Slower Is Stronger

I was ecstatic last week when the blog post, “The Slow Yoga Revolution” went viral in the yoga community. Ecstatic because it made a point I’ve felt for a long time.

Modern life has an unsustainable fast pace. Busy schedules, the constant pinging of email and social media, commuting, and other demands all put immense stress on the body. This stress provokes a fight or flight response, as if you are always running away from the tiger that is chasing you.

So it has always baffled me why one would want to rush through their yoga practice. Fast-paced yoga, with the music blaring and the heat on has become the norm in Western yoga culture. And while this type of practice might have benefits, I believe yoga should be a counterbalance to the fast-paced, outwardly focused life we live.

Yoga can offer you a much-needed reprieve from a hectic lifestyle and help your nervous system rest and recover. Practice is an opportunity to bring your body, mind, and spirit into greater harmony.

Whether you are working on strength or flexibility, there are many benefits to moving slow. To increase the length of a muscle you must maintain a stretch, even if it is slightly uncomfortable, for 30-60 seconds. For better results, contract the muscle while stretching it. And increase the contraction at the end range. That will make a lasting change.

Also, since yoga is an integrated practice, strength is important too. Engagement of the muscles protects the joints and the ligaments from over stretching. Sometimes lack of flexibility is caused by a lack of strength somewhere else. For example, tight hamstrings may be a result of core instability. When you practice slower there is time to nuance the alignment, notice your weak spots, and become aware of the places you bypass. Slow yoga is more vigorous, will give you access to your deep power, and create a more sustainable practice.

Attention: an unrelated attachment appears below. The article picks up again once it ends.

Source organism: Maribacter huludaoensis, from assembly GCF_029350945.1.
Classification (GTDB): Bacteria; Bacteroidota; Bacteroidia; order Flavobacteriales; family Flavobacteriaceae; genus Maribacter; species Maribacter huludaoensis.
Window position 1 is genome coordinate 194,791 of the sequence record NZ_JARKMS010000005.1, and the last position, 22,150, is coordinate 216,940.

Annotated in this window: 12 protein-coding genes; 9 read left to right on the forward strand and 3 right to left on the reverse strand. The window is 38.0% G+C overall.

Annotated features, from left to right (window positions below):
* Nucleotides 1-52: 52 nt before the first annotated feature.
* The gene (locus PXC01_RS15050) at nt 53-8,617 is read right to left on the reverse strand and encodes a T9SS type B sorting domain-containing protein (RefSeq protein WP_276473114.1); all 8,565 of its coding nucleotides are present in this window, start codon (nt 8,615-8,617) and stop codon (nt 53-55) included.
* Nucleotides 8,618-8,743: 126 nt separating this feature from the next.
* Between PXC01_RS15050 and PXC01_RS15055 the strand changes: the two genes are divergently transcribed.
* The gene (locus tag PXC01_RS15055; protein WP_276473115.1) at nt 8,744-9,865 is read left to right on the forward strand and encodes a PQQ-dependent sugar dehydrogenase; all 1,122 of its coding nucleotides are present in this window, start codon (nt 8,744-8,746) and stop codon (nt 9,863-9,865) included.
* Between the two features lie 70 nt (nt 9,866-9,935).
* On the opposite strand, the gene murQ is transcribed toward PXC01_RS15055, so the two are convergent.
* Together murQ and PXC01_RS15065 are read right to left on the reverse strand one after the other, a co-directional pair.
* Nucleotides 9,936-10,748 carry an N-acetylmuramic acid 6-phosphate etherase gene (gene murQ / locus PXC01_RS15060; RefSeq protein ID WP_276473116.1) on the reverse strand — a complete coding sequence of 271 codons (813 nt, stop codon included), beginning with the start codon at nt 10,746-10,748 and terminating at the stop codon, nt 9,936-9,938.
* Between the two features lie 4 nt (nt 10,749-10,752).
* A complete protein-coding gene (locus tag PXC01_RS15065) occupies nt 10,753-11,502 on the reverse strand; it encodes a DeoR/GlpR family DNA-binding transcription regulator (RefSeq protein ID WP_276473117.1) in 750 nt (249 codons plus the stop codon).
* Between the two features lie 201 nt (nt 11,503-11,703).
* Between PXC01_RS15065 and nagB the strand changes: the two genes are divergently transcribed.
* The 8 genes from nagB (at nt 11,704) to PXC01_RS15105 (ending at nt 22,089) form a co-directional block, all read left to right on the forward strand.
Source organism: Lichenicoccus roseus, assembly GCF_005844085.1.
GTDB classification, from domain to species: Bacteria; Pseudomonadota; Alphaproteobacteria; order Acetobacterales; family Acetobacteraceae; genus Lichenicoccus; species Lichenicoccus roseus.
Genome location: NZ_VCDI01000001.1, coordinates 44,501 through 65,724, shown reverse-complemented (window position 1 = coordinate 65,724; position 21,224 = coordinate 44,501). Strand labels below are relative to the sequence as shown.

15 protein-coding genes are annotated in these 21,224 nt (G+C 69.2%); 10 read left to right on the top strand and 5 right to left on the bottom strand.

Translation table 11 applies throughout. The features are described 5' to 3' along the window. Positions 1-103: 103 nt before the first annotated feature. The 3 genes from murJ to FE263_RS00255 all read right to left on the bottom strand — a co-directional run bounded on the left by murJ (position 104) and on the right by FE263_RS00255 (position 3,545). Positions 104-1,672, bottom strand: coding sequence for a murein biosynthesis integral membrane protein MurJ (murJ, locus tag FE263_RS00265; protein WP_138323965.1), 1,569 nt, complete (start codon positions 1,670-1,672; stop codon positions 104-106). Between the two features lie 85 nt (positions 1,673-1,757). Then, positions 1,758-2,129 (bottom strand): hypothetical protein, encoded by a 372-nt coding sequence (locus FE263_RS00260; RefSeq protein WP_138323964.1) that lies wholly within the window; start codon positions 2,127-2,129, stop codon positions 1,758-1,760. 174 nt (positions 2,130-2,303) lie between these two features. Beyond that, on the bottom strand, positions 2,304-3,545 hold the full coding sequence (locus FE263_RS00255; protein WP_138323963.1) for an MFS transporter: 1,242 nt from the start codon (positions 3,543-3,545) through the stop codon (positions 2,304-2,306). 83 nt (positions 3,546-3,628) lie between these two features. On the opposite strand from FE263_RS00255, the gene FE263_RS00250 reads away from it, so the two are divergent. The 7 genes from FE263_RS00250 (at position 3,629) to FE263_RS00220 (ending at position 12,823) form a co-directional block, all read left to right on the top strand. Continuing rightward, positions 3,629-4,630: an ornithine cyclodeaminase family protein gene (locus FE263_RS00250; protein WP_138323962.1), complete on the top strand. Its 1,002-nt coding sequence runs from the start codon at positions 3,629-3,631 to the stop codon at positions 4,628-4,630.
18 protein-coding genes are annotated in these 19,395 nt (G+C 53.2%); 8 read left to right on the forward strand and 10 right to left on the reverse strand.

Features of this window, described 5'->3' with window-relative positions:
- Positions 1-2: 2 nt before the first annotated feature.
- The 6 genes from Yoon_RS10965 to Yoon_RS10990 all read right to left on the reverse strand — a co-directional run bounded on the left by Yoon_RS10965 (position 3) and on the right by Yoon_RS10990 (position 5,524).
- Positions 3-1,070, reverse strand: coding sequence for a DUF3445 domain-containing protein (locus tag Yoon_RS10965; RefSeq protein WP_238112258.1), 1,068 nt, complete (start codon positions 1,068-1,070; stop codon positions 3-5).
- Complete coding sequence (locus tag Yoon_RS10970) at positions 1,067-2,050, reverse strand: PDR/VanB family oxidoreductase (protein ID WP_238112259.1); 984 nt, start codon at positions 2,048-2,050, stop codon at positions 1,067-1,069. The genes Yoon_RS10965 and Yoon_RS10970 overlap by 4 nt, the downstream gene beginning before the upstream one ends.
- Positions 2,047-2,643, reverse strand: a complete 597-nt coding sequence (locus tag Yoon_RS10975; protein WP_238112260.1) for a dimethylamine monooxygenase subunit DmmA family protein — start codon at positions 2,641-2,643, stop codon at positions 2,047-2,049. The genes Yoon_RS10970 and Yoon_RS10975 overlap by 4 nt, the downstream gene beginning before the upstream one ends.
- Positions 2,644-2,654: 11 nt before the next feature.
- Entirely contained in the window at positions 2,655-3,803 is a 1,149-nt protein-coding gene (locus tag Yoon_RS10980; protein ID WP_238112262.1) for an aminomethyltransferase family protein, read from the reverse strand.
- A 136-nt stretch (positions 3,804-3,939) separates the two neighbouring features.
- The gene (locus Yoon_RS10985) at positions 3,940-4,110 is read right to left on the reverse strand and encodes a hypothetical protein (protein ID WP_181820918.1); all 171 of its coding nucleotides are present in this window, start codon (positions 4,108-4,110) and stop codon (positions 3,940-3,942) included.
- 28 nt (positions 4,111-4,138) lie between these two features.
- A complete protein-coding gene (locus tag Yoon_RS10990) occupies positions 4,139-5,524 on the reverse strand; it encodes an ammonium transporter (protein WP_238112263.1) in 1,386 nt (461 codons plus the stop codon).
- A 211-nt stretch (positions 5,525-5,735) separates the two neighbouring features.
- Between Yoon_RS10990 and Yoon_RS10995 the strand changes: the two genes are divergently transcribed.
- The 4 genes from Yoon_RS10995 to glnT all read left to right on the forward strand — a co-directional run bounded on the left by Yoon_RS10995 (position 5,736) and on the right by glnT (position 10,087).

A disciplined and focused practice is something ‘you do with yourself not to yourself’ as the author of the blog wisely noted. A slower yoga practice will:
1. Teach you how your body works, because lets face it, we don’t come with an owner’s manual.
2. Help you sit with discomfort, because the truth is sometimes life is uncomfortable.
3. Refine the way you work to open and strengthen your body because that is what it takes to live in balance.
When I practice, my goal is to become my best self. Each day I seek to become better at being me!

I consider myself an educator. Each time you come to my class my intention is to educate and inspire you. To offer you the tools you need to empower you to transform your life. It is my hope that you walk away with a gem you can take into everything else you do.

Chataranga-crop

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